Realtors say there is only an 18-day inventory driving up median prices in Visalia to $322,000, but still among the most affordable in the state
VISALIA – Visalia residents are buying up property faster than developers can build homes.
Exeter realtor Dena Clark, president of the Tulare County Association of Realtors, said homes in the $250,000 to $300,000 range have sold the day they go on the market with as many as 18 offers. In some cases, buyers are making cash offers nearly $100,000 over the listing price.
“I’ve never seen a market like this in my 16 years here,” Clark said.
Median home prices in Visalia have increased 28% in the last year to $322,595 and are rising faster than the county (23.5%), the Valley (14.5%) and the state (22.5%), according to the Tulare County Multiple Listing Service (MLS), the real estate broker database tracking the housing market. In January 2020, Visalia homes were selling for about $12,000 more than the rest of the county on average but still far below the Valley median price of $386,570 and the state median of $700,000, the strongest growth in seven years. The gap between Visalia and the county had more than doubled to $26,095 by January 2021. Price per square foot in the county and in Visalia has increased 29% from $136 in January 2018 to $176 last month. That’s still the lowest in the state with the exception of Kings and Kern County nearly even at $172 and $177 and Lassen Counties with the lowest at $159.
“It’s an exciting time for our local market because it is still affordable compared with most of California,” said Exeter realtor Dena Clark, president of the Tulare County Association of Realtors.
The steep increase in home prices is being driven by a dwindling supply. Tulare County MLS shows the number of homes for sale has steadily dropped from a peak of more than three and a half months to just a month. The market is even tighter in Visalia, where supply has dwindled to just 18 days’ worth of inventory. The median number of days a home is on the market is just 10 days. A normal healthy market is six months of inventory. Statewide, there is only a six-week inventory with homes on the market for just 11 days, a near record low.
“This is something very different from what I’ve seen in my 16 years here,” Clark said.
What little inventory the county does have is being created by older residents exiting the state. Clark said many retirees are cashing in on the equity in their homes and buying large pieces of property in state’s where the cost of living is lower, property is cheaper and tax laws are more favorable. This allows middle income families to move into larger homes and, in turn, free up starter homes for renters to purchase. The majority of buyers in the market for a home are first-time homebuyers taking advantage of low interest rates and pent-up income they could not spend on travel and outings during the pandemic.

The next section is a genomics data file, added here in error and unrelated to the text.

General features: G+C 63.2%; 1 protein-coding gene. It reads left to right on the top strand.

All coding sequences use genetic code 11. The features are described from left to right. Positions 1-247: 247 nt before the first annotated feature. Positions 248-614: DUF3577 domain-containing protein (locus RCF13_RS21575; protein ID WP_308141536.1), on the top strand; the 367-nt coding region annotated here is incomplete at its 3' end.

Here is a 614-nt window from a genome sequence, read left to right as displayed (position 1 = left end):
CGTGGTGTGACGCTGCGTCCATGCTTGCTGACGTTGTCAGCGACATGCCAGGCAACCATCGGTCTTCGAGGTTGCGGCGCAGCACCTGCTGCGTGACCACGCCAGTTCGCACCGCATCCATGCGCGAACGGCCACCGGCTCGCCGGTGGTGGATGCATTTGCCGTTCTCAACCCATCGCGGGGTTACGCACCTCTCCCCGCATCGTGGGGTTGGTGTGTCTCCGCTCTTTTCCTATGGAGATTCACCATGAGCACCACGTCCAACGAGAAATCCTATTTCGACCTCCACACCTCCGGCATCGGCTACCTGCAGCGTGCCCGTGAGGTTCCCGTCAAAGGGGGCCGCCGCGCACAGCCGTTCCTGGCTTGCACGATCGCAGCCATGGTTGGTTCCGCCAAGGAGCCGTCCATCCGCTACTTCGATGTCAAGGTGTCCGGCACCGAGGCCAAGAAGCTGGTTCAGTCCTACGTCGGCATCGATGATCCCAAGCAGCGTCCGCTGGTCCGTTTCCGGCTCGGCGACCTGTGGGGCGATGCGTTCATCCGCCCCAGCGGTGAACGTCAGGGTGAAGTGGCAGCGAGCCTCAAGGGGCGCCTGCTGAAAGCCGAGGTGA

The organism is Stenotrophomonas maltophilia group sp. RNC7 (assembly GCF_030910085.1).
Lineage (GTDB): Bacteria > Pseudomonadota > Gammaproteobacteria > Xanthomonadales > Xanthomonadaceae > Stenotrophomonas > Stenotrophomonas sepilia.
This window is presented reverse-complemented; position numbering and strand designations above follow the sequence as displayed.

“In many ways the pandemic grounded us,” Clark said. “Essential workers wanted a safe haven to work and relax and a safe place to educate their children and spend more time with family.”
Clark said the local housing market was busy prior to the pandemic, which forced realtors to shut down officers for a 10-day period while they were briefly deemed non-essential. When they returned, Clark said consumer trends had flipped from people looking to downsize to people needing larger homes to accommodate separate rooms for parents to work from home and for students to learn from home.
“Renters wanted a permanent home with more space and homeowners wanted larger homes with more space,” Clark said. “And in some cases, that isn’t two adults and a few children, but often adult students forced to stay or return home when colleges and universities closed their campuses.”
Working from home also opened up home buyers to relocate to the Valley without transferring within a company, finding a new job or starting a new career. Clark said there were more than a few buyers from the Bay Area and Southern California who may only need to go in one day per week, depending on the type of work they do, even after the pandemic ends. Others are moving out of the cities and into rural areas to avoid the traffic congestion, crowds, and cost of living while still maintaining high wage jobs there.
“I have a client now who is living in Tulare County and working in Washington, D.C.,” Clark said. “People can work further from home without worrying about the commute.”
Clark said prices should level off as more homes come onto the market. Developers seemed poised to meet some of the demand. In his recap of 2020, economic development manager Devon Jones said 601 new single family permits were pulled in 2020, just 6% lower than 2019, which produced the most single family permits since 2007. The city is also converting more acreage for development. At its Feb. 16, the Visalia City Council began the process to annex 19 acres of land into the city limits and convert the land from Tier 2, growth expected 10-15 years out, to Tier 1, where development can happen immediately once it falls within the city limits. The land is adjacent to San Joaquin Valley Homes’ Greystone subdivision, which the home builder says is ready for phase three of the subdivision, which will create 63 new single-family lots.
Councilmember Brett Taylor, who is also executive director of the Tulare County Association of Realtors, thanked city staff for opening up land for development and the developer for helping relieve a tight real estate market for buyers.
“We really need to open up tier 2 land for development,” Taylor said at the meeting. “We need more housing so bad in Visalia. I’ve never seen the inventory so low.”